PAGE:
I admit that it’s not easy to know what to do with a baseball Hall of Fame vote these days, since Barry Bonds most likely would not have hit 73 home runs in a season or 762 in his career without the benefit of performance-enhancers.
And Bonds, of course, isn’t the only player whose numbers were artificially inflated.
The Baseball Writers Association of America failed to elect a single player to the Hall of Fame this year, a development that has led to outrage amongst baseball fans, as well as hand-wringing from some corners of the media and shameful smugness from others (seriously, Jon Heyman is the worst).
I honestly don’t have the energy to compose a long piece about how stupid and/or self-important the writers are, or one about the complicated steroid issue.
If you want to read that sort of thing, I’d point you here, here or here.
I’ll just say this.
Forgetting for a minute about guys like Bonds, Roger Clemens, Rafael Palmeiro, Sammy Sosa, etc., the writers still had a chance to elect guys like Craig Biggio, Tim Raines and Alan Trammell — guys who have largely avoided steroid suspicion and are deserving of enshrinement.
They could’ve elected Mike Piazza (the greatest hitting catcher of all-time) or Jeff Bagwell, two guys who have never been on-the-record accused of or attached to steroid use, but apparently don’t pass the smell test for a collection of doctors/personal trainers/former athletes — wait, I mean overweight English majors who for some reason think they are the guardians of baseball history and athletic integrity.
Please, spare me the character and integrity angle.
The Hall of Fame already has cheaters in it (Gaylord Perry, among others). Allegedly attempted murderers (Ty Cobb). It has devout racists in it (too many to name, and while he was not necessarily a full-on racist, commissioner Kenesaw Mountain Landis is in the Hall and all he did was stand in the way of freakin racial integration). It has a local hero in it (Kirby Puckett) who was adored throughout his career, but in retirement was accused of multiple instances of domestic abuse, and frankly, is no more or less worthy of steroid suspicion than Bagwell or Piazza.
Oh, and it already has at least one steroid user in it.
Next year the writers are likely to elect Greg Maddux, Tom Glavine and Frank Thomas. Biggio will probably get in. Jack Morris might.
Any and all of them will be lauded as guys who ‘did it the right way’. They will be deemed to sufficiently pass the “character clause” part of Hall enshrinement (a clause that, by the way, was written by the aforementioned Landis to get a War Hero enshrined).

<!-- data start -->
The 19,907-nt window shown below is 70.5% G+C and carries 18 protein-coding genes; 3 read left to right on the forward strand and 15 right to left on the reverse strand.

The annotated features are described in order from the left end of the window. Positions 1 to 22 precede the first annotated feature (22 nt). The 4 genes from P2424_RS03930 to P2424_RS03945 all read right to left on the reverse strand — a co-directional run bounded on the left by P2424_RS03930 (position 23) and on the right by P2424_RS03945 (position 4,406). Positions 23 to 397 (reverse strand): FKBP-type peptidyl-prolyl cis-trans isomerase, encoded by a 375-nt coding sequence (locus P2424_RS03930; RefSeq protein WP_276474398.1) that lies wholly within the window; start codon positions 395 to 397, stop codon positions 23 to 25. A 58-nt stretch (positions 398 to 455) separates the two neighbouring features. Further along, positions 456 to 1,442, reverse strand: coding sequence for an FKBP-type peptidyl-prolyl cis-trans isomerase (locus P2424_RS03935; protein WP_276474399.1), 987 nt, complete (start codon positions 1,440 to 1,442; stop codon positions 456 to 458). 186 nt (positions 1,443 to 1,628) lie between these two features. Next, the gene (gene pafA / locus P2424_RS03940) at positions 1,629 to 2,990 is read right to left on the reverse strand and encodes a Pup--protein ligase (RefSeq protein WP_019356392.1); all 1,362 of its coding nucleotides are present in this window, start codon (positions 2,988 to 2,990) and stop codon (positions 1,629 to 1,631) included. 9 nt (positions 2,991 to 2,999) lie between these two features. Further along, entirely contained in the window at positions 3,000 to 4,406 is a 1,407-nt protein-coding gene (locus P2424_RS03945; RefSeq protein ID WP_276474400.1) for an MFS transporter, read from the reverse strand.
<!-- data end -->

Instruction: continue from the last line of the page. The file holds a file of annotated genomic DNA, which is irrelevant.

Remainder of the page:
The problem, of course, is that — and I’m not implicating any of these guys — we have no way of knowing that Greg Maddux didn’t also use performance enhancers. Or Glavine, or Thomas, or Puckett or Cal Ripken or Dave Winfield or Reggie Jackson or Ozzie Smith or Goose Gossage and on and on.
We can’t just pretend that the 1990s and 2000s never happened and not elect anybody. And we can’t possibly know who was clean and who wasn’t — or, honestly, how much the users actually benefited from what they took (seriously, take steroids for a year then try out for the Pheasants — see how well you do).
Would Barry Bonds enshrinement to the Hall of Fame be uncomfortable or awkward? Yes. Then again, Michael Irvin’s induction to the football Hall of Fame was hailed as a proud moment due to his gracious and moving acceptance speech, and Irvin was involved in drugs, solicitation and even supposedly once tried to cut a teammate’s head off (Note: That may be a slight exaggeration).
Ray Lewis copped a plea to avoid jail time for his involvement in covering up two still-unsolved murders, and the media celebrated his final home game in Baltimore last week as though he were an American hero (Lewis is gregarious and media-friendly, Bonds and Clemens are surly and hate the press, so that can actually be pretty easily explained). Lewis will soon be a TV talking head, will later be a first-ballot Hall of Famer, and no one will bat an eye.
Oh, and for some reason, no one cares about steroid use in the NFL, even though many, many writers and media types cover both sports extensively.
Ultimately, so what if inducting Bonds, Clemens and others is awkward? A Hall of Fame that includes them is better than a Hall that disingenuously tries to disavow an entire era by electing no one.
Grow up, writers. Or turn in your vote.